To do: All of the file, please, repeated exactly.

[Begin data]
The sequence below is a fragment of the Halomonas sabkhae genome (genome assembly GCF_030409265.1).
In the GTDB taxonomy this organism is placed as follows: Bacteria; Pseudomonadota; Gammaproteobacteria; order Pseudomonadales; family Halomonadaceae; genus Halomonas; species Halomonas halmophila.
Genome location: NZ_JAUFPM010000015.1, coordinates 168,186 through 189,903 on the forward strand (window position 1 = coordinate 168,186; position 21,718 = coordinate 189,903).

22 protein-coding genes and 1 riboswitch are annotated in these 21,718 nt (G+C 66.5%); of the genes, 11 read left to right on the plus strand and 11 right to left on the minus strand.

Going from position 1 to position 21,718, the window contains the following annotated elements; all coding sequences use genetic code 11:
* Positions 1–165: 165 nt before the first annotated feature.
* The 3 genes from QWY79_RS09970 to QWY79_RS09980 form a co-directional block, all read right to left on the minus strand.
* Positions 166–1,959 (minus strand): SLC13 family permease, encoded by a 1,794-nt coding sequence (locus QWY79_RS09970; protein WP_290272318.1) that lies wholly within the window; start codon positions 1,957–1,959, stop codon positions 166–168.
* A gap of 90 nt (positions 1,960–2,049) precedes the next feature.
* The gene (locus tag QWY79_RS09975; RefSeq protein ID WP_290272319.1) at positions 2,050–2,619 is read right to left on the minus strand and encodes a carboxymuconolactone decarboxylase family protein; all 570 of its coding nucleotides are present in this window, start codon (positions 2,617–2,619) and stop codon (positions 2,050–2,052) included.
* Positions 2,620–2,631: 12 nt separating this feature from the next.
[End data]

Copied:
The sequence below is a fragment of the Halomonas sabkhae genome (genome assembly GCF_030409265.1).
In the GTDB taxonomy this organism is placed as follows: Bacteria; Pseudomonadota; Gammaproteobacteria; order Pseudomonadales; family Halomonadaceae; genus Halomonas; species Halomonas halmophila.
Genome location: NZ_JAUFPM010000015.1, coordinates 168,186 through 189,903 on the forward strand (window position 1 = coordinate 168,186; position 21,718 = coordinate 189,903).

22 protein-coding genes and 1 riboswitch are annotated in these 21,718 nt (G+C 66.5%); of the genes, 11 read left to right on the plus strand and 11 right to left on the minus strand.

Going from position 1 to position 21,718, the window contains the following annotated elements; all coding sequences use genetic code 11:
* Positions 1–165: 165 nt before the first annotated feature.
* The 3 genes from QWY79_RS09970 to QWY79_RS09980 form a co-directional block, all read right to left on the minus strand.
* Positions 166–1,959 (minus strand): SLC13 family permease, encoded by a 1,794-nt coding sequence (locus QWY79_RS09970; protein WP_290272318.1) that lies wholly within the window; start codon positions 1,957–1,959, stop codon positions 166–168.
* A gap of 90 nt (positions 1,960–2,049) precedes the next feature.
* The gene (locus tag QWY79_RS09975; RefSeq protein ID WP_290272319.1) at positions 2,050–2,619 is read right to left on the minus strand and encodes a carboxymuconolactone decarboxylase family protein; all 570 of its coding nucleotides are present in this window, start codon (positions 2,617–2,619) and stop codon (positions 2,050–2,052) included.
* Positions 2,620–2,631: 12 nt separating this feature from the next.